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Q: An employee notified management late this afternoon that their partner might have COVID-19 but cannot be tested until Monday. What should we do?

March 17, 2020

Amie Carmack - Raleigh Employment Lawyer - Workforce Attorney
Insight by Partner Amie Carmack


  1. Ask the employee to voluntarily stay home pending the test, and advise them to get medical attention if they experience known symptoms of COVID-19 (fever and cough).  If the employee can work from home, that would be ideal.  If not, PTO or other paid or unpaid leave policies could be used.  STD and ADA would not apply because the employee is not disabled, and FMLA would not apply unless the employee is eligible and the partner is determined to have a “serious health condition.”  Hopefully the employee will voluntarily comply.  Requiring that a potentially exposed but not sick employee stay away from work, especially if it is not possible for that employee to work from home, risks potential violations of the Americans with Disabilities Act and other labor laws.  The risk can be mitigated to some extent, however, by equipping employees to work from home if that is possible and/or by requiring entire business units (including but not limited to the potentially exposed employee) to furlough or work from home.
  2. Be aware of FLSA obligations to employees who are sent home due to symptoms of or exposure to COVID-19.  Exempt and non-exempt employees who are not working due to their own potential exposure or symptoms, or that of someone they care for, can be required to use paid or unpaid leave, consistent with the company’s policies.  Absent available paid time off, exempt employees generally must be paid for any week in which they perform any work, while non-exempt employees must only be paid for time actually worked.  The Department of Labor has posted Q/A guidance on pay regulations related to COVID-19:
  3. Because the employer has been made aware of an employee’s potential exposure to COVID-19, the employer may have a duty to disclose this potential risk to other employees.  If the report had involved an actual exposure (evidenced by a positive test for COVID-19), the employer definitely should disclose the risk to other employees.  Advising the affected employees that a team member has been exposed is appropriate to do, so long as you do not identify the team member with the potential health issue.  In some teams, it will be impossible for employees not to deduce the identity of the reporting employee, but it cannot be the employer who shares that information, because health info is required by law to be maintained as confidential.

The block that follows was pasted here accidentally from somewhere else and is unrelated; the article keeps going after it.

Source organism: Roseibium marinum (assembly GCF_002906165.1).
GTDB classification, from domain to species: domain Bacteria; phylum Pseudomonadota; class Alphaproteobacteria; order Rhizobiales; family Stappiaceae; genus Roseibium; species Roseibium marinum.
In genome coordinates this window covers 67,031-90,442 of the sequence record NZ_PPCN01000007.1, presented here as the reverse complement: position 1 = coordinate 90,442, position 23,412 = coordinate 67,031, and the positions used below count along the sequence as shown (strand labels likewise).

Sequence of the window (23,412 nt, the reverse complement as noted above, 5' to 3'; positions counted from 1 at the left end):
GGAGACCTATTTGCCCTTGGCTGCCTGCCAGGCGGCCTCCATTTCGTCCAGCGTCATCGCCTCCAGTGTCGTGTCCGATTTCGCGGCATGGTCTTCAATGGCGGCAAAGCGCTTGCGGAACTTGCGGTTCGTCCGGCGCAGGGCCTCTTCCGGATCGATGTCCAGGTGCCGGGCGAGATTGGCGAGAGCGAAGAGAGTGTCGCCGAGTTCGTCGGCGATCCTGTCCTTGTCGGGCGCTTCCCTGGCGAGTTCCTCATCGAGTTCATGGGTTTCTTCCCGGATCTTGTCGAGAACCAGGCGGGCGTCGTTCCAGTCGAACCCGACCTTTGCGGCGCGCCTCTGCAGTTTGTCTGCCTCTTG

4. There could be situations where an employer is required by law to send employees home and/or take other safety measures such as disinfecting work areas, to comply with OSHA’s General Duty Standard, which requires employers to keep the workplace free from recognized hazards that are causing or are likely to cause death or serious injury or serious physical harm to employees.”  N.C. Gen. Stat. 95-129(1).

Because the COVID-19 pandemic is a fluid situation, and because risks can be presented in a myriad of ways, it is important to analyze each situation on a case by case basis, to determine the appropriate course of action, rather than implementing detailed hard and fast rules in advance.

If you need help with your planning or working through scenarios that present themselves in your workplace, we are here to help.  Please contact Morningstar Law Group Partner, Amie Flowers Carmack, for assistance: or 919.590.0394.